• Some agents and other introducers who using the panel manager to engage a conveyancer make their selection not following extensive due diligence but on price. The reasoning here is that the less the lawyer is paid the more there is to share with the introducer and the panel manager.   For this reason some panel managers put pressure on the conveyancers to keep their prices low, particularly if they are looking for high volumes.   Knowing how this works panel conveyancers need to make sure that the client is happy to proceed with them and that the client’s expectations (based on a much higher fee than the conveyancer will receive for the work) can be safely met in full. It is important that the client’s interests are fully protected regardless of the interests of the introducer/panel manager.  
  • The close working proximity between the introducer, panel manger and panel conveyancer can create confusion for the client, and bearing in mind the financial connection between them, there is a strong case that the consent of the client to be part of that arrangement should be sought at the outset.  The reasoning behind this is that as the introducer and panel manager do not offer legal services they will be viewed as unregulated businesses.

The sanctions for proven contravention of the Principles can include firm closure and/or a requirement to refund to clients fees which the client would not have incurred had there been compliance.

This could lead to a business having to recompense all clients for which the business has acted in the past in connection which the arrangement.

Panel conveyancers also need to be aware of the requirements of the Consumer Credit Act 2015 as can be seen from below.

So what rights do clients have if they are involved in an arrangement of this type?

If there is a secret profit contained within the quote for the service irrespective of whether the panel conveyancer benefits from it, it is arguable that failure on the part of the panel conveyancer to make this clear to the client at the outset, or more specifically act to protect the client’s interests by ensuring there is complete transparency on fees, the client has various options which are not mutually exclusive.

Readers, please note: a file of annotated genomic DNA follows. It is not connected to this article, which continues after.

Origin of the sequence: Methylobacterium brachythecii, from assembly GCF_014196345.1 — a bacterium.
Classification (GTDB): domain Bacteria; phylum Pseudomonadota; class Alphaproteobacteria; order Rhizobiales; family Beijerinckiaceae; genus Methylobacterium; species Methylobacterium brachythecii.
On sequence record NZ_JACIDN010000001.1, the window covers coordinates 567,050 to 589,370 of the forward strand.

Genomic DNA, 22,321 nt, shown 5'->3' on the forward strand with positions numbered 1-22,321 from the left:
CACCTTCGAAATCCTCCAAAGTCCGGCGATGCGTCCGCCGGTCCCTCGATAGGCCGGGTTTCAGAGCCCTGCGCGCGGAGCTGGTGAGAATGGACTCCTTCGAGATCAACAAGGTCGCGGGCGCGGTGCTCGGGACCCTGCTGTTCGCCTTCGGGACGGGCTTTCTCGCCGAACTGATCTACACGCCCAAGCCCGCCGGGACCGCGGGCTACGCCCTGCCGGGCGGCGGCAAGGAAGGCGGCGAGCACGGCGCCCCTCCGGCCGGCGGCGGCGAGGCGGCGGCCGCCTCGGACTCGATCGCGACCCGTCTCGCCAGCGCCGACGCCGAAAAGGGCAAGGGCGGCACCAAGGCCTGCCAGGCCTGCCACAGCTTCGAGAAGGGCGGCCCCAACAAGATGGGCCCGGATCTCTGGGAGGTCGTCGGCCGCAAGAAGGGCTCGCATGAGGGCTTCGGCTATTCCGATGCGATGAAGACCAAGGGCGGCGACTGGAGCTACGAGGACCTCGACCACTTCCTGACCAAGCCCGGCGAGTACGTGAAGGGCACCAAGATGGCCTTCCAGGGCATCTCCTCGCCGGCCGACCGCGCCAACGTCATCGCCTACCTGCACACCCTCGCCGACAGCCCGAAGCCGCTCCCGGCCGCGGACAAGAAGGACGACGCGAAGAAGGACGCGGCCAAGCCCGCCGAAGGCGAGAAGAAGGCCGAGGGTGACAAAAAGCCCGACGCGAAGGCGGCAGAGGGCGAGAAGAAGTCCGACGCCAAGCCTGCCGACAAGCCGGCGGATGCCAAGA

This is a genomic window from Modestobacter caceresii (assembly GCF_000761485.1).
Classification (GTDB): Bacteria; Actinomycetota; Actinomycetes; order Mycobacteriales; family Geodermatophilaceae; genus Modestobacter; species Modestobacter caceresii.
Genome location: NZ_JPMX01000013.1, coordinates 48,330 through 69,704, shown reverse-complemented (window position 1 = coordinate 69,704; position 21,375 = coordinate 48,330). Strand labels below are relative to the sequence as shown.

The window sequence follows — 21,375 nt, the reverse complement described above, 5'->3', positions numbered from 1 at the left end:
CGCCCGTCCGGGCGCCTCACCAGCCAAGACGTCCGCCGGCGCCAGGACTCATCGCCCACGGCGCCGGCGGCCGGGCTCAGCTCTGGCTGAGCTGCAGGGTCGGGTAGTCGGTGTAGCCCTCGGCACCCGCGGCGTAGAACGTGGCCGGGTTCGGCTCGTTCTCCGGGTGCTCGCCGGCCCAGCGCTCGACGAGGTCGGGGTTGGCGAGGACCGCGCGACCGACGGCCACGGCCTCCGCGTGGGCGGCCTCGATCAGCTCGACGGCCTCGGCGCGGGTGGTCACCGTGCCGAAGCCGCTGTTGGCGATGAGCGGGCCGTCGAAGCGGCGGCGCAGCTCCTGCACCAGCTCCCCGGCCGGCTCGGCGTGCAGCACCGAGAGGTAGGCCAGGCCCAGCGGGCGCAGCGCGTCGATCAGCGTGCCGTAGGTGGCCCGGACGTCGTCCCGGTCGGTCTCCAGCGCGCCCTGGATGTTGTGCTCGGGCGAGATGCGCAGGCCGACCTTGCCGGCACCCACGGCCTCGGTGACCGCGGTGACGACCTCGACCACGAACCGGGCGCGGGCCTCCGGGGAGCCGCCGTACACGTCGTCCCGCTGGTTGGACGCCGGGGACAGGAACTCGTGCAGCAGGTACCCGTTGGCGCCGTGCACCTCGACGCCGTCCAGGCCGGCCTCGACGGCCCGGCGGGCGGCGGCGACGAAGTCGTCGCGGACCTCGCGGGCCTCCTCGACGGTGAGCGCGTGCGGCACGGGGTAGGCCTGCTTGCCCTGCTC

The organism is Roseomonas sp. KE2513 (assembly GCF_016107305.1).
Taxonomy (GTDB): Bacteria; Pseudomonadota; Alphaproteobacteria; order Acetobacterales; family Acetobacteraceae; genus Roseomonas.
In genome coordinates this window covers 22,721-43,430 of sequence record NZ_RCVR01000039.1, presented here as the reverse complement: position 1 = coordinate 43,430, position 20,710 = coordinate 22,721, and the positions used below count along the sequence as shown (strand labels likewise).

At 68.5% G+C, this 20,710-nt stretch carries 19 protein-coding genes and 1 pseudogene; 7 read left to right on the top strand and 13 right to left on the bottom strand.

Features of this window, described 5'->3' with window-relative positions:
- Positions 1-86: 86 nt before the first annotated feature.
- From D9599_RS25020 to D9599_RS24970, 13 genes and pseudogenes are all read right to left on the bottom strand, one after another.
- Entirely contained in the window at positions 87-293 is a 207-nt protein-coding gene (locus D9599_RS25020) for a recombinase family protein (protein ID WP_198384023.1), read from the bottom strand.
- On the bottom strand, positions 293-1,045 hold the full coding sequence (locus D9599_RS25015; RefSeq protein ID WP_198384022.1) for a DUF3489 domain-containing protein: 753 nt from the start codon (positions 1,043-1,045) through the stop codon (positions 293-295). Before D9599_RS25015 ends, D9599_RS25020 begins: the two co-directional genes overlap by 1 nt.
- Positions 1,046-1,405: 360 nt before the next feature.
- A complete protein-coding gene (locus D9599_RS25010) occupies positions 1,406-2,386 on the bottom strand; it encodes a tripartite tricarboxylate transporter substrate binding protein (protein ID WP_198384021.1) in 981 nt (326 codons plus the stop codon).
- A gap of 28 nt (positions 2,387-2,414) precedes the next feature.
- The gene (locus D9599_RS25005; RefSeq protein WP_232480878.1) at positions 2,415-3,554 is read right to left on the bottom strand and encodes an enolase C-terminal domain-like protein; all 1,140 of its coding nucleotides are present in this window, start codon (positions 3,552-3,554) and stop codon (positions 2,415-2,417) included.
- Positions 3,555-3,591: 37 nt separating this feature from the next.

The client can raise a complaint with the Legal Ombudsman who has the power to require the offending panel conveyancer to pay compensation up to a limit of £50,000 including compensation for emotional distress. The LeO is not very forgiving when it comes to dealing with a proven complaint of hidden fees and or failure to provide clear information on fees and how these are calculated. 

The client also has the right to report the conduct to the applicable regulatory body for investigation and this could give rise to disciplinary action if it is found the panel conveyancer has contravened any of the relevant principles of the Solicitors Code of Practice. 

A client can also challenge hidden fees and charges under the Consumer Rights Act 2015 as this legislation means that key terms of a contract, including price, may be assessed for fairness unless they are both prominent and transparent. 

Terms may be deemed unfair if:

•          they are contrary to the requirements of good faith - meaning they must be designed, negotiated and entered into with the consumer in a fair and open way

•         they cause a significant imbalance between the rights of the supplier and consumer to the detriment of the consumer

If the court decides that a term is unfair the client may be able to ignore the term or even cancel the contract without having to pay a cancellation fee.


Conclusion

It is clear conveyancing panels are unlikely to disappear and there will be conveyancers who will wish to continue to use the service they provide.   Commercially I can understand this and providing there is complete transparency as regards fees and clients are made aware of how the arrangement works, there should be no reason to doubt the longevity of this model.

However, there are inherent risks associated and conveyancers do need to considered these very carefully, especially given the severity of the sanctions that can be imposed. 

The safest course is to look to establish and work within much simpler referral networks where there is greater control over the relationship and where it is far easier to ensure the clients best interests are served and protected.

For the client the best option and 'no brainer' is to look to engage a conveyancer direct and not through an intermediary,  unless the client is happy to be guided by an introducer and is aware of the financial relationship, if any, which exists between the referring agent/broker and conveyancer.  

So where does this leave the panel manager?  Probably in a ‘win, win’ situation since even if there was a mass exodus of panel conveyancers it probably would not represent a major shift in direction for these companies to offer conveyancing services direct to clients through well-established networks of brokers, agents and lenders.  Many of these companies are well placed to become large providers of legal services in their own right.


David Pett 

MJP Conveyancing are solicitors who provide legal advice and services to clients based in England and Wales and who can be contacted on 01603877067 or via email at david@mjpconveyancing.com